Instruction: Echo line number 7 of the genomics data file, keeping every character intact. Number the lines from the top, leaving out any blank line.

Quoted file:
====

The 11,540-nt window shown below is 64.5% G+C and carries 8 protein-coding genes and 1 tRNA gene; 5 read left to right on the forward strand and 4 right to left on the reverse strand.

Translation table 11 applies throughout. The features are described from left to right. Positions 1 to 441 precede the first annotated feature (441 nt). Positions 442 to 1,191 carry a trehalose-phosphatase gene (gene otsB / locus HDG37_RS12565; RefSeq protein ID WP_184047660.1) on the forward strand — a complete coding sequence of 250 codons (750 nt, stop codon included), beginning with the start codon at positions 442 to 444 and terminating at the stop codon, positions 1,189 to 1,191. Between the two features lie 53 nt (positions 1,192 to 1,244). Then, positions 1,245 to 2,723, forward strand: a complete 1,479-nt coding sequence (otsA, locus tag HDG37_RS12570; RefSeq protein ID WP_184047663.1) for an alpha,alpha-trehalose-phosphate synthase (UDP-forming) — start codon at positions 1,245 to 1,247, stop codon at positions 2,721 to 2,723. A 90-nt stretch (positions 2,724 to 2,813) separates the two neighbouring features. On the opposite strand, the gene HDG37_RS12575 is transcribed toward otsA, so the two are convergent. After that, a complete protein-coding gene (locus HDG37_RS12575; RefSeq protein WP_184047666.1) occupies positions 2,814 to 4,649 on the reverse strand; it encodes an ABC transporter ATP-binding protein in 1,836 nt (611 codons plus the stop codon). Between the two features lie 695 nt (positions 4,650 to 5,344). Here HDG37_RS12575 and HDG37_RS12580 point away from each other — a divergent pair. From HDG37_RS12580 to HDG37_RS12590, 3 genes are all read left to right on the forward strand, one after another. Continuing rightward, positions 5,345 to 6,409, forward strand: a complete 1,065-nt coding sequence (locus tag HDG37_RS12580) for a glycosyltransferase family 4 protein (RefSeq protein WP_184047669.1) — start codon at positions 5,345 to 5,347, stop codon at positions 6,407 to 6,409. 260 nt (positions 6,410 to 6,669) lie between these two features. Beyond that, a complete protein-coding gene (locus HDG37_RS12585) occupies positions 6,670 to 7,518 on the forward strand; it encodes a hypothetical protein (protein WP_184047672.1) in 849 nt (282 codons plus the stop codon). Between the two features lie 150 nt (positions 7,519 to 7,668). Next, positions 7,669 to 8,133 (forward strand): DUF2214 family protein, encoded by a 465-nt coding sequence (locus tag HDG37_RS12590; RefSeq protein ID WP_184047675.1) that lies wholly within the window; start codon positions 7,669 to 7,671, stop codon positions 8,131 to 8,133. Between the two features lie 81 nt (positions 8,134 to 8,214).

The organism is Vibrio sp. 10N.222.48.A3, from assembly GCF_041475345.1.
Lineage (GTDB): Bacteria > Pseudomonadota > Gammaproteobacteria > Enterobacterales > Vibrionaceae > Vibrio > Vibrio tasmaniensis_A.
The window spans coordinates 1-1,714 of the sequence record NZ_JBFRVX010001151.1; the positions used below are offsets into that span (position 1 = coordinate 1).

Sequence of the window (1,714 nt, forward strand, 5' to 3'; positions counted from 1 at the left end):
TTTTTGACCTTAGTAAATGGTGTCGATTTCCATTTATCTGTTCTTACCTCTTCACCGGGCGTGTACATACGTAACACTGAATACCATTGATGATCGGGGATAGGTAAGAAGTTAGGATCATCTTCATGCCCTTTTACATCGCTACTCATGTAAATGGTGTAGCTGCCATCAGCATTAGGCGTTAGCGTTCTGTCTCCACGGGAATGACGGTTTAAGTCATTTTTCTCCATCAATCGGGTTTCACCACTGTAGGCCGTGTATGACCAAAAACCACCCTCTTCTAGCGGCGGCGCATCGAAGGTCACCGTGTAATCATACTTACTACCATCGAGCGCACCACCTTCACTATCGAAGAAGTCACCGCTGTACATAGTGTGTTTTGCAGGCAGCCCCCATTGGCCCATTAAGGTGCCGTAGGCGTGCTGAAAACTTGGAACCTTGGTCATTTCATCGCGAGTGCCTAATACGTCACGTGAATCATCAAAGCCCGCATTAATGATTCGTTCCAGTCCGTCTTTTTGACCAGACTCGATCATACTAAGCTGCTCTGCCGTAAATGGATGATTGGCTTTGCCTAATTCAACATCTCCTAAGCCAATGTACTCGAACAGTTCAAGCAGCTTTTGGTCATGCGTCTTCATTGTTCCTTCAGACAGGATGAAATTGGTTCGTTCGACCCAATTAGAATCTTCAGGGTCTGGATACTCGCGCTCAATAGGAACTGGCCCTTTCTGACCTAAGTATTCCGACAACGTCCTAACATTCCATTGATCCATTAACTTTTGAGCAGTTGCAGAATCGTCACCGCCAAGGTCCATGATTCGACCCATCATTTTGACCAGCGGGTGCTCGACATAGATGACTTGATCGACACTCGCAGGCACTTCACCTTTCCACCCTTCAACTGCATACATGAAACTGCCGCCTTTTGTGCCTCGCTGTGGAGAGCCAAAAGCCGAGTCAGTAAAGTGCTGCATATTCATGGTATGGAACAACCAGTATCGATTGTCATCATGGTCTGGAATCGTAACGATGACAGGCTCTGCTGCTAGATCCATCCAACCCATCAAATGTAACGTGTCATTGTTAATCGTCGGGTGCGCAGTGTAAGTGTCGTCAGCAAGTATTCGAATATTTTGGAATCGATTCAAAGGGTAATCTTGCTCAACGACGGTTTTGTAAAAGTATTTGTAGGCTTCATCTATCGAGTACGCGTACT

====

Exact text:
TTTTTGACCTTAGTAAATGGTGTCGATTTCCATTTATCTGTTCTTACCTCTTCACCGGGCGTGTACATACGTAACACTGAATACCATTGATGATCGGGGATAGGTAAGAAGTTAGGATCATCTTCATGCCCTTTTACATCGCTACTCATGTAAATGGTGTAGCTGCCATCAGCATTAGGCGTTAGCGTTCTGTCTCCACGGGAATGACGGTTTAAGTCATTTTTCTCCATCAATCGGGTTTCACCACTGTAGGCCGTGTATGACCAAAAACCACCCTCTTCTAGCGGCGGCGCATCGAAGGTCACCGTGTAATCATACTTACTACCATCGAGCGCACCACCTTCACTATCGAAGAAGTCACCGCTGTACATAGTGTGTTTTGCAGGCAGCCCCCATTGGCCCATTAAGGTGCCGTAGGCGTGCTGAAAACTTGGAACCTTGGTCATTTCATCGCGAGTGCCTAATACGTCACGTGAATCATCAAAGCCCGCATTAATGATTCGTTCCAGTCCGTCTTTTTGACCAGACTCGATCATACTAAGCTGCTCTGCCGTAAATGGATGATTGGCTTTGCCTAATTCAACATCTCCTAAGCCAATGTACTCGAACAGTTCAAGCAGCTTTTGGTCATGCGTCTTCATTGTTCCTTCAGACAGGATGAAATTGGTTCGTTCGACCCAATTAGAATCTTCAGGGTCTGGATACTCGCGCTCAATAGGAACTGGCCCTTTCTGACCTAAGTATTCCGACAACGTCCTAACATTCCATTGATCCATTAACTTTTGAGCAGTTGCAGAATCGTCACCGCCAAGGTCCATGATTCGACCCATCATTTTGACCAGCGGGTGCTCGACATAGATGACTTGATCGACACTCGCAGGCACTTCACCTTTCCACCCTTCAACTGCATACATGAAACTGCCGCCTTTTGTGCCTCGCTGTGGAGAGCCAAAAGCCGAGTCAGTAAAGTGCTGCATATTCATGGTATGGAACAACCAGTATCGATTGTCATCATGGTCTGGAATCGTAACGATGACAGGCTCTGCTGCTAGATCCATCCAACCCATCAAATGTAACGTGTCATTGTTAATCGTCGGGTGCGCAGTGTAAGTGTCGTCAGCAAGTATTCGAATATTTTGGAATCGATTCAAAGGGTAATCTTGCTCAACGACGGTTTTGTAAAAGTATTTGTAGGCTTCATCTATCGAGTACGCGTACT